Latest AAR Trade Report Emphasizes Rail’s Role in International Trade

Latest AAR Trade Report Emphasizes Rail’s Role in International Trade

In Economy, Rail & Mass Transit, Rail Lubrication by Eric Vantiegham

New data from the Association of American Railroads highlights the freight rail industry’s significant contributions to trade operations and the domestic job economy.

In March 2017, the Association of American Railroads (AAR) released their latest report detailing the important relationship between global trade and the freight rail industry. The study demonstrates that, despite the wide range of important channels of commerce that have sprung up in the centuries since rail’s invention, the United States’ dominance of the global economy is still due in large part to freight rail.

A Critical Supply Chain Channel

The report opens with three significant findings about international trade: 42% of American railroads’ carloads and intermodal units are expressly associated with it, 35% of annual rail revenue comes in some way from it, and 50,000 rail jobs in America depend on it. That’s right: not only does rail facilitate trade, but trade greatly benefits the rail industry as well.

The AAR’s report characterizes privately-owned freight railroads as “an industry that connects and serves nearly every industrial, wholesale, retail, and resource-based sector of the economy.” But freight rail has a bevy of benefits specifically for trade, both national and international.

Rail has remained an integral part of America’s commercial backbone for over 200 years because it relies on the strong infrastructure that keeps the use of it cost-effective. With so much available track covering a country as large as the United States, suppliers and distributors rely on rail to transport their goods affordably, allowing them to create more jobs and offer lower prices. That’s no small part of what keeps American companies so competitive in the international market.

Cross-Sector Success

In 2014, rail was involved in the movement of 329 million tons of exports and 171 million tons of imports that passed through the United States on its way to another location in North America, totaling over 500 million tons. That’s a truly tremendous sum, and it doesn’t all stem from heavy industrial products either: the types of goods transported by rail vary widely, as some of the most common ones include coal, paper, automotive products, plastics, grains, and iron ore.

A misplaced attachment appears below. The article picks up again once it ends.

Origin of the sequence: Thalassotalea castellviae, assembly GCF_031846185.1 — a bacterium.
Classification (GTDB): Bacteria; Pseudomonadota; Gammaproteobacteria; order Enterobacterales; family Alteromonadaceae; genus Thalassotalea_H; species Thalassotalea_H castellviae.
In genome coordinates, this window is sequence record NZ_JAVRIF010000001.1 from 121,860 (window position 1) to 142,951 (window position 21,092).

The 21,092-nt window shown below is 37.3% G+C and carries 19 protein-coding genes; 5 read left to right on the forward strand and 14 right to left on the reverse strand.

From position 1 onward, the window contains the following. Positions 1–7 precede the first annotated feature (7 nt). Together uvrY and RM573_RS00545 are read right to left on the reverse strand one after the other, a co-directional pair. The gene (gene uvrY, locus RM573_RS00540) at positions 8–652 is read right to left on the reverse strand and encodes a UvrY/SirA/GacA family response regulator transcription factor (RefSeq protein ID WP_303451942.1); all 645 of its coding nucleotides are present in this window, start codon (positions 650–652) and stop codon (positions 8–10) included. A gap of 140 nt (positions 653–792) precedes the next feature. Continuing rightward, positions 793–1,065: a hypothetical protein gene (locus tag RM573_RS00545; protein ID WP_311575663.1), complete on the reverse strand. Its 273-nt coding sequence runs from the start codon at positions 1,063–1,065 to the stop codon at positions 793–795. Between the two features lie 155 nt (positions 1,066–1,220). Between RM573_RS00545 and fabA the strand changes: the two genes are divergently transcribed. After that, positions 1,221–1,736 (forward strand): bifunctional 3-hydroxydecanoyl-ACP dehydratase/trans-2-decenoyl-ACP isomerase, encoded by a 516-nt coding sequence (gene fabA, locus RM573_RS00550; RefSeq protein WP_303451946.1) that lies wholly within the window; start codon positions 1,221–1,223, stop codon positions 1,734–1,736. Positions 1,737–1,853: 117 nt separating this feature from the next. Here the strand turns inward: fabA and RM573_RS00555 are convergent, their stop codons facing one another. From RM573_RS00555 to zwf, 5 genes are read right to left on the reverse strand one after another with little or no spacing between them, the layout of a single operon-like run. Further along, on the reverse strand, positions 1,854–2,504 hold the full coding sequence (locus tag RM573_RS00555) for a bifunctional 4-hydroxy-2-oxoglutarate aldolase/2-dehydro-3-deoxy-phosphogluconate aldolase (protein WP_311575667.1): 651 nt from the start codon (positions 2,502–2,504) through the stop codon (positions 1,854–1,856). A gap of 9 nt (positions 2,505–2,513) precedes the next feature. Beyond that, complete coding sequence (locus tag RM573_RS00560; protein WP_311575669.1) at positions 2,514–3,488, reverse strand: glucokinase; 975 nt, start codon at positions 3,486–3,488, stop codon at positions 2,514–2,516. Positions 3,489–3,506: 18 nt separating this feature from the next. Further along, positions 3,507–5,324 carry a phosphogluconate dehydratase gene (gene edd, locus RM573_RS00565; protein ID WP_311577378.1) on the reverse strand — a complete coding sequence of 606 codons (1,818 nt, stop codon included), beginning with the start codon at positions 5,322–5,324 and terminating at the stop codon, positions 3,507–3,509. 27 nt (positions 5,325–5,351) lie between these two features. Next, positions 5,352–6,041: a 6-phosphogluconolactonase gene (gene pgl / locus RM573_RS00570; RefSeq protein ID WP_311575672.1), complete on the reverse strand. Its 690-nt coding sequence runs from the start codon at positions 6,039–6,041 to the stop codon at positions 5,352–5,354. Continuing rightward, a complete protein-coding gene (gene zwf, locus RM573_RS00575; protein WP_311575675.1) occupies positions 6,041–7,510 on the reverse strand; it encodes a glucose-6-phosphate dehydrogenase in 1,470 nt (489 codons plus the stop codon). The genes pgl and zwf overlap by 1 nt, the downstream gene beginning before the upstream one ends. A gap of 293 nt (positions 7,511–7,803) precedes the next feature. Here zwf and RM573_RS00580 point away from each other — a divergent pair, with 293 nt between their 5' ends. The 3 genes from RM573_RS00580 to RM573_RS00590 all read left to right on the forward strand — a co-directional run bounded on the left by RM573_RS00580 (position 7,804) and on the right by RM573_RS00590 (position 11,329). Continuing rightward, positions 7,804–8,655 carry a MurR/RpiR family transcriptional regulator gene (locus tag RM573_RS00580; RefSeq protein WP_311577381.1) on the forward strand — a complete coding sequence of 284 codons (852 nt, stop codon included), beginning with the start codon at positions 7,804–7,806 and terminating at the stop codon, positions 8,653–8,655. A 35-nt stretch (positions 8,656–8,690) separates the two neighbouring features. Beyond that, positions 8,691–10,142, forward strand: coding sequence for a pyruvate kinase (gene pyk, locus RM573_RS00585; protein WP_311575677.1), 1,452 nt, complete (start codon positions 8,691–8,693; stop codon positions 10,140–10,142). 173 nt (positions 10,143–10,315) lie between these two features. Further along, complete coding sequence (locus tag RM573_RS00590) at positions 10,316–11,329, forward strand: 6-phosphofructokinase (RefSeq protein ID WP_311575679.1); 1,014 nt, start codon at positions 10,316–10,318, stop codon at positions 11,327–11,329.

Every one of these diverse industries are funneling money into the rail industry, bolstering hundreds of thousands of jobs and creating billions of dollars in economic activity. 2014 data shows that power generation and distribution commodities led the pack, spending $14.2 billion on rail shipping and supporting over 36,000 jobs in the process — all that resulted in a whopping total of $34.6 billion in economic output. Coming in second place was the agricultural industry, with $11.2 billion spent on rail shipping, over 28,500 jobs supported, and $27.4 billion in economic output generated.

Other industries of note were building construction commodities, drilling-related and crude oil commodities, and steel and steel-related commodities — 2014 data indicated that they all spent between $5-10 billion on rail shipping. While drilling-related and crude oil commodities directly supported just under 5,000 jobs and created $14.1 billion in economic output, the others were each responsible for around 25,000 jobs and at least $23 billion in economic output.

2014 also saw an incredible $26.4 billion in revenue generated from freight rail in the United States. The AAR’s report demonstrates conclusively not only that rail is alive and well, but just how many industries that are critical to both the economy and our daily lives would suffer greatly without it.

Smooth Rail Operations Require Assistance

For rail to continue providing the nation with jobs, transportation, and cost-efficient logistics, it must continue to operate efficiently and safely. Midwest Industrial Supply, Inc. offers a patented suite of products to help rail operators do just that, utilizing synthetic, organic, and environmentally-friendly formulas to keep tracks and switches lubricated.The application of effective rail switch lubrication solutions ensures that any rail line will run smoothly, reducing the chance of delays as well as time and money spent on maintenance. Our Glidex® track switch agent has proven to be longer-lasting than graphite or petroleum lubrication alternatives, and can be easily applied even in severely low temperatures or inclement weather.

Through the efficient use of our line of rail lubrication products, Midwest plans to play a part in rail’s future as a major player in international trade.

Eric Vantiegham is Midwest’s Rail & Transit Specialist. Skilled in product development, new business development, and strategic planning, he enjoys playing ice hockey and coaching his boys' youth teams.